AirCore-HR: a high-resolution column sampling to enhance the vertical description of CH4 and CO2
- 1Laboratoire de Météorologie Dynamique, IPSL, CNRS, École Polytechnique, Université Paris-Saclay, 91128, Palaiseau, France
- 2Laboratoire de Météorologie Dynamique, IPSL, CNRS, UPMC Université Paris 06, Sorbonne Universités, 75252, Paris, France
- 3Cooperative Institute for Research in Environmental Sciences, University of Colorado, Boulder, USA
- 4National Oceanic and Atmospheric Administration, Earth System Research Laboratory, NOAA/ESRL, Boulder, Colorado, USA
- 5Institute for Atmospheric and Environmental Sciences, University of Frankfurt, Frankfurt, Germany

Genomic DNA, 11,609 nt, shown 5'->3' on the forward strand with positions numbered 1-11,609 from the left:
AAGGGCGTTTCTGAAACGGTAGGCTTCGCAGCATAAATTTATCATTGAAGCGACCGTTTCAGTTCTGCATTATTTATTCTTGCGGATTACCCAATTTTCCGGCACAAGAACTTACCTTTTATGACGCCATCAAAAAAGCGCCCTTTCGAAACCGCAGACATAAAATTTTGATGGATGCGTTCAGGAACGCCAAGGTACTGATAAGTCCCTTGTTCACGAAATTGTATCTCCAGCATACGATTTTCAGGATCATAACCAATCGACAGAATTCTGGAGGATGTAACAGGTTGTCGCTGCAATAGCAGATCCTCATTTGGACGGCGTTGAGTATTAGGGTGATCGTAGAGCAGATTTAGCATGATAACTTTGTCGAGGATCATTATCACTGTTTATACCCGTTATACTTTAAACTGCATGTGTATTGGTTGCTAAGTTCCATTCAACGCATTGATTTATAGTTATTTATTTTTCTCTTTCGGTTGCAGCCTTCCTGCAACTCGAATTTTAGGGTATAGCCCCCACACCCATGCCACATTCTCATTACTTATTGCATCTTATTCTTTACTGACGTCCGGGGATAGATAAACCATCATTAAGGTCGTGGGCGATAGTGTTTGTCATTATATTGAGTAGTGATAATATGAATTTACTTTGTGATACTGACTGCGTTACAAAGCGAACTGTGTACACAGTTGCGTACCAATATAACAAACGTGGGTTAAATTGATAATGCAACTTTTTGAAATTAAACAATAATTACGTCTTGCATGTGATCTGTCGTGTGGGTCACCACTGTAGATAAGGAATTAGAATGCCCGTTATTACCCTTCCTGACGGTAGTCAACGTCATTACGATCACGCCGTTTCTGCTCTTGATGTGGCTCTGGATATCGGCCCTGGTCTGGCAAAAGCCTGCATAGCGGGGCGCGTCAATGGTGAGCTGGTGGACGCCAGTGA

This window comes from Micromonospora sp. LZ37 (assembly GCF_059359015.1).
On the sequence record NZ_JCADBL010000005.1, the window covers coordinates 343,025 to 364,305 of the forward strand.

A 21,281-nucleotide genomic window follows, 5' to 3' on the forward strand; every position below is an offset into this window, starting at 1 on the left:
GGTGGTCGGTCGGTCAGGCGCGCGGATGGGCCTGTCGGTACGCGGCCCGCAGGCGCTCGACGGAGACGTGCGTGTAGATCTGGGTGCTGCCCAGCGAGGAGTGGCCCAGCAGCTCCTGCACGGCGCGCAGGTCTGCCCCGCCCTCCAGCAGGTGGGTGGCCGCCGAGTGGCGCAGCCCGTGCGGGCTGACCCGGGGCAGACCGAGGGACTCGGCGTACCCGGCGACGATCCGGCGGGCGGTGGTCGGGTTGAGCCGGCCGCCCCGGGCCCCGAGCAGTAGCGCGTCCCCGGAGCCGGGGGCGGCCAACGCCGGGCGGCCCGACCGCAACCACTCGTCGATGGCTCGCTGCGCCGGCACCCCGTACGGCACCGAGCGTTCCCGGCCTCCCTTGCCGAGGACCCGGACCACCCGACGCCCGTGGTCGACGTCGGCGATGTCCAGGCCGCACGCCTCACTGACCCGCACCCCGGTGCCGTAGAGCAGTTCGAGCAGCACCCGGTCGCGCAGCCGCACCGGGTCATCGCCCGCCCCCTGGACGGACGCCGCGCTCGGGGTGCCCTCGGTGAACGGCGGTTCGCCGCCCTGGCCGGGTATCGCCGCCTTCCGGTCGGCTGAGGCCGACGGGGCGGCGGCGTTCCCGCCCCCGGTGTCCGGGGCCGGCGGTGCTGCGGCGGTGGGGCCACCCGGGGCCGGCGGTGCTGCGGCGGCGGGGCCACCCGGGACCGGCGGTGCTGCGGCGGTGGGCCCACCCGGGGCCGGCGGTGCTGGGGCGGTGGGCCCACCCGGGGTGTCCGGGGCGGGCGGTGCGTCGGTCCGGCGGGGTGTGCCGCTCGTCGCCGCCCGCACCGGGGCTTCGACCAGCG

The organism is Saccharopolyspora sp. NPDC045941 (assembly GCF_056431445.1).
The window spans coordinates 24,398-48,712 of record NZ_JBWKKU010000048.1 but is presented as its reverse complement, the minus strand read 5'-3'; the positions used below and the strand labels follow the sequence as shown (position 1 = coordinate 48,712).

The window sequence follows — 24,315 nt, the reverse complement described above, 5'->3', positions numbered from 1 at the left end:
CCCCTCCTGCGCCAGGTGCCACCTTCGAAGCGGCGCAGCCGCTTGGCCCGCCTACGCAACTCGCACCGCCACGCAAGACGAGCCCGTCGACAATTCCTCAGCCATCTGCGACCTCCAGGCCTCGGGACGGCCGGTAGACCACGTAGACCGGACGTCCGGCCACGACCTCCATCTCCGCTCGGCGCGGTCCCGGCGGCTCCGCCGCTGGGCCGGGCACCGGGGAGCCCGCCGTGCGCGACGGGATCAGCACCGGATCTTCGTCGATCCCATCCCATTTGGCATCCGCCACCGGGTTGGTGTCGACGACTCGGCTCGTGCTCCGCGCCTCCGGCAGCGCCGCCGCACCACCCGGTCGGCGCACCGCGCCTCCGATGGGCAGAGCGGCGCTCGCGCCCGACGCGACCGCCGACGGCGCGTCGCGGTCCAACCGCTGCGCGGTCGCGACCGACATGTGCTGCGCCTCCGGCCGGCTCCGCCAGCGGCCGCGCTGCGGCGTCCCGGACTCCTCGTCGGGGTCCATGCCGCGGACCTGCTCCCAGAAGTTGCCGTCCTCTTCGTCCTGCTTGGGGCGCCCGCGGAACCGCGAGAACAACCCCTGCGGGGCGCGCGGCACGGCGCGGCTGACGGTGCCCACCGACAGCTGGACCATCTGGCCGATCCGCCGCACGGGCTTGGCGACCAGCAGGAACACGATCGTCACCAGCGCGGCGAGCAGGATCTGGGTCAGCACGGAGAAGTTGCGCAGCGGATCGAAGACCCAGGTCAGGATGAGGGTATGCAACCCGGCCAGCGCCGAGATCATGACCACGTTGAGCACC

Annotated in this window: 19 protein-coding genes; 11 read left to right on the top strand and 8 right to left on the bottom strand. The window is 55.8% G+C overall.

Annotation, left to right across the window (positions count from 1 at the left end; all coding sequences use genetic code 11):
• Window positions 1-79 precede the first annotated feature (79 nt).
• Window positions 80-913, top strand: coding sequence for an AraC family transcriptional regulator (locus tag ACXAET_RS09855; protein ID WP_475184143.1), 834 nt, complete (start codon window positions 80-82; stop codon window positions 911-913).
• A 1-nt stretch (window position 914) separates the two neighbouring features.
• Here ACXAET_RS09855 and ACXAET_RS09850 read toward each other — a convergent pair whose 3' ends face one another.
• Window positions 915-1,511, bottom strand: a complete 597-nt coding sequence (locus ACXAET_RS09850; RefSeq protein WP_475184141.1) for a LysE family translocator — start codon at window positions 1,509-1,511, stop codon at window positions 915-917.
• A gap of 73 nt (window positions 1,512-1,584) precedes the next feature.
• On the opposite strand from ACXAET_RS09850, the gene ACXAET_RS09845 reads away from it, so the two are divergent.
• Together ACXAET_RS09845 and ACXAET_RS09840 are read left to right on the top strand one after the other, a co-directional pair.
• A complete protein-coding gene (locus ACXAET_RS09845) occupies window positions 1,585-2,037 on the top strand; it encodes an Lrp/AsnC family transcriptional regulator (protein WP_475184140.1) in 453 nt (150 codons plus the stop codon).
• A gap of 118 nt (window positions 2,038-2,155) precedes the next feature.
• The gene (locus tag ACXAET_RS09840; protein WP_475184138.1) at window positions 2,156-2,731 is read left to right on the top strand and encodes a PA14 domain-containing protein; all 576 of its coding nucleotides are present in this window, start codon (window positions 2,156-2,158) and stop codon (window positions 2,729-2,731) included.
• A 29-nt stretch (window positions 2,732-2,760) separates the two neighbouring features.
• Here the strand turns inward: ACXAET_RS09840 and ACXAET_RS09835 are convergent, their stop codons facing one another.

Abstract. An original and innovative sampling system called AirCore was presented by NOAA in 2010 Karion et al.(2010). It consists of a long ( > 100 m) and narrow ( < 1 cm) stainless steel tube that can retain a profile of atmospheric air. The captured air sample has then to be analyzed with a gas analyzer for trace mole fraction. In this study, we introduce a new AirCore aiming to improve resolution along the vertical with the objectives to (i) better capture the vertical distribution of CO2 and CH4, (ii) provide a tool to compare AirCores and validate the estimated vertical resolution achieved by AirCores. This (high-resolution) AirCore-HR consists of a 300 m tube, combining 200 m of 0.125 in. (3.175 mm) tube and a 100 m of 0.25 in. (6.35 mm) tube. This new configuration allows us to achieve a vertical resolution of 300 m up to 15 km and better than 500 m up to 22 km (if analysis of the retained sample is performed within 3 h). The AirCore-HR was flown for the first time during the annual StratoScience campaign from CNES in August 2014 from Timmins (Ontario, Canada). High-resolution vertical profiles of CO2 and CH4 up to 25 km were successfully retrieved. These profiles revealed well-defined transport structures in the troposphere (also seen in CAMS-ECMWF high-resolution forecasts of CO2 and CH4 profiles) and captured the decrease of CO2 and CH4 in the stratosphere. The multi-instrument gondola also carried two other low-resolution AirCore-GUF that allowed us to perform direct comparisons and study the underlying processing method used to convert the sample of air to greenhouse gases vertical profiles. In particular, degrading the AirCore-HR derived profiles to the low resolution of AirCore-GUF yields an excellent match between both sets of CH4 profiles and shows a good consistency in terms of vertical structures. This fully validates the theoretical vertical resolution achievable by AirCores. Concerning CO2 although a good agreement is found in terms of vertical structure, the comparison between the various AirCores yields a large and variable bias (up to almost 3 ppm in some parts of the profiles). The reasons of this bias, possibly related to the drying agent used to dry the air, are still being investigated. Finally, the uncertainties associated with the measurements are assessed, yielding an average uncertainty below 3 ppb for CH4 and 0.25 ppm for CO2 with the major source of uncertainty coming from the potential loss of air sample on the ground and the choice of the starting and ending point of the collected air sample inside the tube. In an ideal case where the sample would be fully retained, it would be possible to know precisely the pressure at which air was sampled last and thus to improve the overall uncertainty to about 0.1 ppm for CO2 and 2 ppb for CH4.